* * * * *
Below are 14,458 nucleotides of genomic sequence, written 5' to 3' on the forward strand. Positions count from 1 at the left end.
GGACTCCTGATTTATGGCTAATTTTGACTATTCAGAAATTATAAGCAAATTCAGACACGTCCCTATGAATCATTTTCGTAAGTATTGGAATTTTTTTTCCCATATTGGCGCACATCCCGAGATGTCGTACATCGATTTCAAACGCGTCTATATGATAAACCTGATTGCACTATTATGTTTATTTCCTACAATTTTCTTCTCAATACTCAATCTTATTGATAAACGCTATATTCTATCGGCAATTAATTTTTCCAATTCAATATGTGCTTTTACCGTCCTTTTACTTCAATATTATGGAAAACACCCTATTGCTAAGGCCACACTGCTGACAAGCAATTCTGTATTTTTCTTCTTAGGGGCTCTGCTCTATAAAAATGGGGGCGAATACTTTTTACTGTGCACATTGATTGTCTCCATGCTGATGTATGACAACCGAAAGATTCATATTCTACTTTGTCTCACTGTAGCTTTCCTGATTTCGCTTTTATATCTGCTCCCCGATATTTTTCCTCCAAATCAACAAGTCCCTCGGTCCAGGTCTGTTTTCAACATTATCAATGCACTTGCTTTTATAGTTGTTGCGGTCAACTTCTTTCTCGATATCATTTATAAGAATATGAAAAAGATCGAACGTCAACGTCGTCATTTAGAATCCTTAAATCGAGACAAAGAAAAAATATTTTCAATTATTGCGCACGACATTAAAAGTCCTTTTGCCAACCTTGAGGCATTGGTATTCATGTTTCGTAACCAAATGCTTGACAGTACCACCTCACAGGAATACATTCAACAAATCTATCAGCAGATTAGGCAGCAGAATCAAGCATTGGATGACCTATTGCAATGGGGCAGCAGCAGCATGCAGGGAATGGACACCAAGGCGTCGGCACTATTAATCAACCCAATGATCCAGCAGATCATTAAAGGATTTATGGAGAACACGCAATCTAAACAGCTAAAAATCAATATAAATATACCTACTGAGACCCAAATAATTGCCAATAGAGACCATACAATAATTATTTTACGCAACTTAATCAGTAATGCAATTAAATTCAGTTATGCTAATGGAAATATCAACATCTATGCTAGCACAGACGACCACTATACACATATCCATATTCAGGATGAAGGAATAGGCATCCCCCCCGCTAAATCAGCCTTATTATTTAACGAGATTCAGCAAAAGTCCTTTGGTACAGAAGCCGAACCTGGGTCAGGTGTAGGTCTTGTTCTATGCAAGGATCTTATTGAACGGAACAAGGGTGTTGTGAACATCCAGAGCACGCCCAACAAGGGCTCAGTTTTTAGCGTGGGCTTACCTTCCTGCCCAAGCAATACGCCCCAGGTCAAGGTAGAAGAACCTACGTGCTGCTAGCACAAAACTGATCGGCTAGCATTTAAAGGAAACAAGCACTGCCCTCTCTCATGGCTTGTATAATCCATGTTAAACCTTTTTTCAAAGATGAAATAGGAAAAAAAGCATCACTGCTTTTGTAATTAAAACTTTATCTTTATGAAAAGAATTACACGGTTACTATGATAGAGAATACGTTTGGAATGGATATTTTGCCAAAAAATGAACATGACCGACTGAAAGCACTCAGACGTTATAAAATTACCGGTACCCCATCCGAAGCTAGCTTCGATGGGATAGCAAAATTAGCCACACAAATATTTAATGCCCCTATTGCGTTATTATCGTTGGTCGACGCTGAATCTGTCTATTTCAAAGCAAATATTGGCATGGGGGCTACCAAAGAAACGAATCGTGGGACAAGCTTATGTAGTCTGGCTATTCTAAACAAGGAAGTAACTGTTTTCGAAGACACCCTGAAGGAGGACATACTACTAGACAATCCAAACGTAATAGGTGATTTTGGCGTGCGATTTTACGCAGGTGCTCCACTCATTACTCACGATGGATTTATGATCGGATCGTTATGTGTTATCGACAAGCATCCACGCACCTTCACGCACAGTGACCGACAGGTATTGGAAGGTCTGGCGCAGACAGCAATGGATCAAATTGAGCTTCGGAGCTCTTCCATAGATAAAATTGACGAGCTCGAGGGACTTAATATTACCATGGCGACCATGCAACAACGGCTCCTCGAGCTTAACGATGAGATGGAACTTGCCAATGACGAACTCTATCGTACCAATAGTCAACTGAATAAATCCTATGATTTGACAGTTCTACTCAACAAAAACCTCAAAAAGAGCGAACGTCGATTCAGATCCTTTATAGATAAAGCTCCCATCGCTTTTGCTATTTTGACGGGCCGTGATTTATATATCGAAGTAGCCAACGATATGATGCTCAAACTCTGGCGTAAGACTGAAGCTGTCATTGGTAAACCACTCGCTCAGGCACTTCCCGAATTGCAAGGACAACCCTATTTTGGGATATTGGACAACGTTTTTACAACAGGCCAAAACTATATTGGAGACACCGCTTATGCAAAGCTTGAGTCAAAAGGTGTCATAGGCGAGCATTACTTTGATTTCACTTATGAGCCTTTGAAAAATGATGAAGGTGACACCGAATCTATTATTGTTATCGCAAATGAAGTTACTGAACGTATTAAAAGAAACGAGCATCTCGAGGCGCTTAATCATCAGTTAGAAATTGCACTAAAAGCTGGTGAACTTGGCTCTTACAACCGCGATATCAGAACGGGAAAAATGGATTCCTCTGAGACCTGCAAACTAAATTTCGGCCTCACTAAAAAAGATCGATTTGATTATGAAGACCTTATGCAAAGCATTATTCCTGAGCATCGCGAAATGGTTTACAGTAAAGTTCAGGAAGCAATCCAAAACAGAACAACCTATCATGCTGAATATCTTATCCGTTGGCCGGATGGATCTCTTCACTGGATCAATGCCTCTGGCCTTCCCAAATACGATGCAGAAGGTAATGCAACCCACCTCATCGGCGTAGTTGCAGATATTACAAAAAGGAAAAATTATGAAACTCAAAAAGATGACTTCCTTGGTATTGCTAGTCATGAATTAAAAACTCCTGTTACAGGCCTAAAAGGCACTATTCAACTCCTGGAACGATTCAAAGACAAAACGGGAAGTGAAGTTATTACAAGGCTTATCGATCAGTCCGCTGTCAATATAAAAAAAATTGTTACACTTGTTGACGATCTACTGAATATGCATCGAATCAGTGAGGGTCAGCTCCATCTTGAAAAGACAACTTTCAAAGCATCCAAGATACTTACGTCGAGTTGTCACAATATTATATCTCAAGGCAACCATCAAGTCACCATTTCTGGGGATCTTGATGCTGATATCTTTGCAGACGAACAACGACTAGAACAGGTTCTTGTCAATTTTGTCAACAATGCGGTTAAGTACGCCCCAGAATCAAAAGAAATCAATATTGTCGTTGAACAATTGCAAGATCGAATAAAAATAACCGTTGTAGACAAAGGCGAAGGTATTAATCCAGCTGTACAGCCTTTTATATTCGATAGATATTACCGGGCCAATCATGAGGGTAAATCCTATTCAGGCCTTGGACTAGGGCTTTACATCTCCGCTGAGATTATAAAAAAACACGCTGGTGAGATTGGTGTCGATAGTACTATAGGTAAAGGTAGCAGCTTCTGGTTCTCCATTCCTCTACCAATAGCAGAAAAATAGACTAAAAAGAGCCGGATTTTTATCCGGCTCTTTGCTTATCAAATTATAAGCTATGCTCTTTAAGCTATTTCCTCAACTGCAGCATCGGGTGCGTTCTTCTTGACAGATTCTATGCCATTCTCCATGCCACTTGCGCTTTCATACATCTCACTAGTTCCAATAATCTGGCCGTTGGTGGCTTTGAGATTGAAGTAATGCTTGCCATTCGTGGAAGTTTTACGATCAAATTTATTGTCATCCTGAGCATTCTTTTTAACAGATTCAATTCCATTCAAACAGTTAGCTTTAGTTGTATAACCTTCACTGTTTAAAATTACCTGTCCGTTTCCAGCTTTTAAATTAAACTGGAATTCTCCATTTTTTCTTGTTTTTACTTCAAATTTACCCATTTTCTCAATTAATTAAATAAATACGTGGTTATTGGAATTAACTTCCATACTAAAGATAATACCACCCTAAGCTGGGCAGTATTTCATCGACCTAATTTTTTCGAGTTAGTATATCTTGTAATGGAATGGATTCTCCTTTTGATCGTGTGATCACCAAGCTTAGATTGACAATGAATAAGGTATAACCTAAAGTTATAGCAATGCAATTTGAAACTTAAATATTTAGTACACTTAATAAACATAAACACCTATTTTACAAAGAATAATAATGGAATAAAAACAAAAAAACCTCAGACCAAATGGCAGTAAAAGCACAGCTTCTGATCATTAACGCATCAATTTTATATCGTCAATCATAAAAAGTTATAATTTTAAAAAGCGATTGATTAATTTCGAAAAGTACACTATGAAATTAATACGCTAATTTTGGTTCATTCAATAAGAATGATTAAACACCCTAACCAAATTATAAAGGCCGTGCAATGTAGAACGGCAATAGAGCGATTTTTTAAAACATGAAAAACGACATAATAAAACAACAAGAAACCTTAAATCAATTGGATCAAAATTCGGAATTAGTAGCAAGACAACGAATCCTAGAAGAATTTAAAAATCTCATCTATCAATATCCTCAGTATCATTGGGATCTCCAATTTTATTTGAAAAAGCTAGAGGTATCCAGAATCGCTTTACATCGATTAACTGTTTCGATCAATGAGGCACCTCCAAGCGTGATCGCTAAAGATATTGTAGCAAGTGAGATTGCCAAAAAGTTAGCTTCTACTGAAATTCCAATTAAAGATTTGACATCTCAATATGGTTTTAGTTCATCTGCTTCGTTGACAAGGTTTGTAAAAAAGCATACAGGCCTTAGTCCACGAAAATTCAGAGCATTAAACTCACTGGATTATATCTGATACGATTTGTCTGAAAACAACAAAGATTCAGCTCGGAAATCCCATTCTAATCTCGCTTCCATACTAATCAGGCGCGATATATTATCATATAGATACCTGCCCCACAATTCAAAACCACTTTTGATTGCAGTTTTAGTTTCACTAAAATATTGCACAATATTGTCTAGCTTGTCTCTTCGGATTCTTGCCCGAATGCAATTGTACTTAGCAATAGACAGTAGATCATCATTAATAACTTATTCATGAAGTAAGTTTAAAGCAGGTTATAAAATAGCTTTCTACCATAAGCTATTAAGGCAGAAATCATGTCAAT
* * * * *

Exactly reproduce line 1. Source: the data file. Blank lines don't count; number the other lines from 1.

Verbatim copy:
Below are 14,458 nucleotides of genomic sequence, written 5' to 3' on the forward strand. Positions count from 1 at the left end.